Decomposing body parts of dead, infected deer can also contaminate the soil. Plants growing in that soil can take up the prions. Deer can become infected by feeding in areas with prion-contaminated soil and plants. The prions remain in the environment for years. There is no practical method of decontaminating an infected area.
In May 2016, the Commission on Wildlife, Fisheries, and Parks passed a law to protect Mississippi from Chronic Wasting Disease. It is now unlawful to import, transport or possess any portion of a cervid carcass originating from any state, territory or foreign country where the occurrence of CWD has been confirmed by the state wildlife agency, state agriculture agency, state veterinarian, United States Department of Agriculture Animal Plant Health Inspection Service or the Canadian Food Inspection Agency.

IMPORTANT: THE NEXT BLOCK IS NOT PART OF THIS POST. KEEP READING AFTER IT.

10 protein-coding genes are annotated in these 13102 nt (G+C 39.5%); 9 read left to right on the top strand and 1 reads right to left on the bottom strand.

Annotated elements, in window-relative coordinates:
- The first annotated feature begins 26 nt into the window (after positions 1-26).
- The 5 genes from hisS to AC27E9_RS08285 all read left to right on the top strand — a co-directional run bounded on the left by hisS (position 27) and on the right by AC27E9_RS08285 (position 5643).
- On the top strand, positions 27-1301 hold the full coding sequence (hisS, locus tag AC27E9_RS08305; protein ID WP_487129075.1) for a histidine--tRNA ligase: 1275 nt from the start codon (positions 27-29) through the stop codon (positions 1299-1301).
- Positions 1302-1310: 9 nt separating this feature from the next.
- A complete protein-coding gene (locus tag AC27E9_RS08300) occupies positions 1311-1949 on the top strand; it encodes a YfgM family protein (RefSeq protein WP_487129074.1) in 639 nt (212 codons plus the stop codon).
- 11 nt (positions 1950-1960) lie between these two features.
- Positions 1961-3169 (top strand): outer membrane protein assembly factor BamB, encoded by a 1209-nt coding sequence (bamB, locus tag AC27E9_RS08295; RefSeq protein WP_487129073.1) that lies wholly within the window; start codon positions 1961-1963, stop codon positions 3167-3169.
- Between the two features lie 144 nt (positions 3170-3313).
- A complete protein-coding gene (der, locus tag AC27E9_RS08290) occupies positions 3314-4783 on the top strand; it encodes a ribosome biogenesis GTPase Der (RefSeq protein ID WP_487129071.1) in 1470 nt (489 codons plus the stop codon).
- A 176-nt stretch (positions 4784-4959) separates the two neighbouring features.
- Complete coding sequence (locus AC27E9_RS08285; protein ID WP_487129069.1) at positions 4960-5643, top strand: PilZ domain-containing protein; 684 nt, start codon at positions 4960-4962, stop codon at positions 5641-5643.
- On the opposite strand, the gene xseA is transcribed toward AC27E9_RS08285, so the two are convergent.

To be as safe as possible and to prevent any potential human exposure to CWD, the following precautions are recommended by the Mississippi State Department of Health:
Hunters should consider not eating venison from deer harvested within the CWD Management Zone as defined by the Mississippi Department of Wildlife, Fisheries and Parks.
Do not shoot, handle or eat meat from a deer that appears sick.
Wear latex or rubber gloves when field dressing your deer.
Bone out the meat from your animal. Don’t saw through bone, and avoid cutting through the brain or spinal cord (backbone).
Minimize the handling of brain and spinal tissues.
Wash hands and instruments thoroughly after field dressing is completed.
Avoid consuming brain, spinal cord, eyes, spleen, tonsils and lymph nodes of harvested animals. (Normal field dressing coupled with boning out a carcass will remove most, if not all, of these body parts. Cutting away all fatty tissue will remove remaining lymph nodes.)
Avoid consuming the meat from any animal that tests positive for the disease.
If you have your deer commercially processed, request that your animal is processed individually, without meat from other animals being added to meat from your animal.